The CDC has proposed new guidelines for prescribing opioid painkillers that would remove its previous recommended ceilings for chronic pain patients and encourage physicians to use their best judgment, according to The New York Times.
The agency's proposal, issued Feb. 10, advises physicians to prioritize nonopioid therapies for chronic and acute pain, such as prescription and over-the-counter medications, physical therapy, massage and acupuncture.
According to the CDC, its previous guidance, issued in 2016, helped slow the prescribing that ignited the opioid epidemic, but it also led to some physicians cutting off patients taking prescription painkillers too quickly and keeping opioids from patients who may benefit.
Dangers of opioids — including addiction, depressed breathing and altered mental state — are outlined in the proposal, but it also notes their benefits, particularly for easing the acute pain from traumatic injuries such as burns and crushed bones. In such instances, physicians are advised to begin with the lowest effective dose and prescribe immediate-release pills over long-acting ones.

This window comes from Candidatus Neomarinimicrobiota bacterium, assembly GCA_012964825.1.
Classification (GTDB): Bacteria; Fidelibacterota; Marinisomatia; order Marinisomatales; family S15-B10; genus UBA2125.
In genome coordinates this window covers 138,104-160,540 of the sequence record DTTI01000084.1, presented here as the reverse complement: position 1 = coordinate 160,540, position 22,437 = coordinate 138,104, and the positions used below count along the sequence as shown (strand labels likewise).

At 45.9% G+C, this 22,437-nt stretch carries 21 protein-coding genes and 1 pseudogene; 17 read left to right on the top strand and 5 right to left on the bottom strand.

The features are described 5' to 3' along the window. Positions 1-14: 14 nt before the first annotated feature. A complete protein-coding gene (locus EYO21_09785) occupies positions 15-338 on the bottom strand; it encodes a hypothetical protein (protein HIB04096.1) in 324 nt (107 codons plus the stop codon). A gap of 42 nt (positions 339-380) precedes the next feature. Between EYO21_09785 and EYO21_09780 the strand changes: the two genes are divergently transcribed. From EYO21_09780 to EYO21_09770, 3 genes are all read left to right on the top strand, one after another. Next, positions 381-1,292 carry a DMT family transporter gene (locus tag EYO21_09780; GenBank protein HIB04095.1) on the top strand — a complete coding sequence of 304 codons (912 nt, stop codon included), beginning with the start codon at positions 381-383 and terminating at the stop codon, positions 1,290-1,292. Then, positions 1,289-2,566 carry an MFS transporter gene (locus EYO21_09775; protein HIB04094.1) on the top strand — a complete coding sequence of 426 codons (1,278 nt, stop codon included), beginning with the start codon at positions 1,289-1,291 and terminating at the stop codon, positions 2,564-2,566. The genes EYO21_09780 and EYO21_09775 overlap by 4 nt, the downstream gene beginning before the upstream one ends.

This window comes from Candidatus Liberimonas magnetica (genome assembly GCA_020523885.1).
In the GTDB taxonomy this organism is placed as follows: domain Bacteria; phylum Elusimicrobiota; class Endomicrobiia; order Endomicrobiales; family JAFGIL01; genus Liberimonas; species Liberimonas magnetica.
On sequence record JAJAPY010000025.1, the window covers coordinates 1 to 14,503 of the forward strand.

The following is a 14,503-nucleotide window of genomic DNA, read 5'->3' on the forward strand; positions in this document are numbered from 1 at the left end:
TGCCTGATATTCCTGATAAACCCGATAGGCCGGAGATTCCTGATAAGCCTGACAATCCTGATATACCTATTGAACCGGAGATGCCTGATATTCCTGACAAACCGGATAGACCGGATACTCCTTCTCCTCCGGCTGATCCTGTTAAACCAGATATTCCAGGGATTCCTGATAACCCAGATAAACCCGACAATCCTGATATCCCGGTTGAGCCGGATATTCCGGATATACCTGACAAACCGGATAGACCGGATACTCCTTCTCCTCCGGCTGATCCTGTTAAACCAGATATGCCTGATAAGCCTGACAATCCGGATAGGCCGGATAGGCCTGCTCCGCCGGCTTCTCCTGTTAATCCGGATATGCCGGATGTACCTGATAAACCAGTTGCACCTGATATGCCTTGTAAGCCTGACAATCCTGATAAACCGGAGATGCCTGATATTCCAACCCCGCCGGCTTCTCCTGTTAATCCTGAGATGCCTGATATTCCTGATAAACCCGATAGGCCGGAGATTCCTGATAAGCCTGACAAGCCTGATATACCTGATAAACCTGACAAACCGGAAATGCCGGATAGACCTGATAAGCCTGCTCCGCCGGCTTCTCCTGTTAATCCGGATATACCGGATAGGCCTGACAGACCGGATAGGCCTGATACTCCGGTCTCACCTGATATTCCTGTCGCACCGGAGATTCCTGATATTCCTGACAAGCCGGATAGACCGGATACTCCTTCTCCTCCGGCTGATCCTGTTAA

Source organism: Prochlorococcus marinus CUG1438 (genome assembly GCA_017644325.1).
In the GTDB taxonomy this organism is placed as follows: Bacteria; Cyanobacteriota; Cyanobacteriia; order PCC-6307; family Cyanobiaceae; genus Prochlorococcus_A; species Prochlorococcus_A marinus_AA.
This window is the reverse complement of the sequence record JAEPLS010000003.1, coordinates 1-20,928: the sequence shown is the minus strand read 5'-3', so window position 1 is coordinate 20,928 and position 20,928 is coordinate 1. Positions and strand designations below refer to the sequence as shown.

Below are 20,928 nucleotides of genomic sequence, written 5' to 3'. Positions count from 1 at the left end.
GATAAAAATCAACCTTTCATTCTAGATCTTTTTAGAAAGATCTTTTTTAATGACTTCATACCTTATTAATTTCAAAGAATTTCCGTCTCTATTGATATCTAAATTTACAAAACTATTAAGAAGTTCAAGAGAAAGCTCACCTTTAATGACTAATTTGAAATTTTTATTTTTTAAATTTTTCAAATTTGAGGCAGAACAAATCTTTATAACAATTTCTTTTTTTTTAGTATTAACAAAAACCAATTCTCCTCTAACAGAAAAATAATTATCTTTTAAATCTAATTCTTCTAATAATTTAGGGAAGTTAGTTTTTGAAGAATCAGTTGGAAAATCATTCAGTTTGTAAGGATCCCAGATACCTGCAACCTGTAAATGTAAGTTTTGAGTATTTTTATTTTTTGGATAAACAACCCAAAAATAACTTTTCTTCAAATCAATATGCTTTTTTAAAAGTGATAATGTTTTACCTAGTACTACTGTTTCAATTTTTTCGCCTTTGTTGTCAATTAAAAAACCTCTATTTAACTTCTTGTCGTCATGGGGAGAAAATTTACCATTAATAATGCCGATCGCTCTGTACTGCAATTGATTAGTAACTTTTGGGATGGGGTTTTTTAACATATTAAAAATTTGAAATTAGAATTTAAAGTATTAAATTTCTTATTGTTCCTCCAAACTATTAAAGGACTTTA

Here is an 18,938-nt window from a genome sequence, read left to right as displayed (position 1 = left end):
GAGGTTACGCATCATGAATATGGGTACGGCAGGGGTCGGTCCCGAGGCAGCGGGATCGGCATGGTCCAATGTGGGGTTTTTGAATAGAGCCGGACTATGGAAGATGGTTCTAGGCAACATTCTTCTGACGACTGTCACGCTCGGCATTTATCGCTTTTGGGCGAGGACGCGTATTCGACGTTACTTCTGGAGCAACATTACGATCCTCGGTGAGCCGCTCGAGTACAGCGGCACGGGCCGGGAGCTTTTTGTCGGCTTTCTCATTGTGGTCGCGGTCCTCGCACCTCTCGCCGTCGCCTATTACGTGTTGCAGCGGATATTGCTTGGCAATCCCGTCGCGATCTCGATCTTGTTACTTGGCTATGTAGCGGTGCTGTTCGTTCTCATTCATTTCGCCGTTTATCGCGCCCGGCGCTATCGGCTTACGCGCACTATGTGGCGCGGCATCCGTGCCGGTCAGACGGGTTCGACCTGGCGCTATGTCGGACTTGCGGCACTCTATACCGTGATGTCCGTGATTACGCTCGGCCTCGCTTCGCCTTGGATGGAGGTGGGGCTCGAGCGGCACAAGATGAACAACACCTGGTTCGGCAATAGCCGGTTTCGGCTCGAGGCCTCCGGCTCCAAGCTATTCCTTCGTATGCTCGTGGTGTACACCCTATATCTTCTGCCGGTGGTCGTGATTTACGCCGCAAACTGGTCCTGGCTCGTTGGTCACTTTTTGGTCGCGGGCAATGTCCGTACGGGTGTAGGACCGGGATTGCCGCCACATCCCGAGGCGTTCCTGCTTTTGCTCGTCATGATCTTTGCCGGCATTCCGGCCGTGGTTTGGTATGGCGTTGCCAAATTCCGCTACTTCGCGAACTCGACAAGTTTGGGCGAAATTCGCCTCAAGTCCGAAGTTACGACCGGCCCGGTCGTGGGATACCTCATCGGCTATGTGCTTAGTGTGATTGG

Proposed changes would walk back some suggested limits on opioids with the intention of fostering more individualized patient care and offer more options for the treatment of short-term, acute pain resulting from surgeries or injuries, according to the report. The guidelines do not apply to patients suffering pain from cancer or sickle cell anemia, or are in end-of-life or palliative care.
Other changes include: no longer suggesting limiting opioid treatment for acute pain to three days; dropping the recommendation that physicians avoid upping dosage to a level equivalent to 90 mgs of morphine per day; and advising physicians to not abruptly halt treatment for patients receiving higher doses of opioids unless there are indications of life-threatening danger.
The recommendations are open on the Federal Register for public comment for 60 days. Like the 2016 protocols, the guidelines would be suggested practices and not mandatory.
The CDC will review comments and is expected to issue a final version by year's end.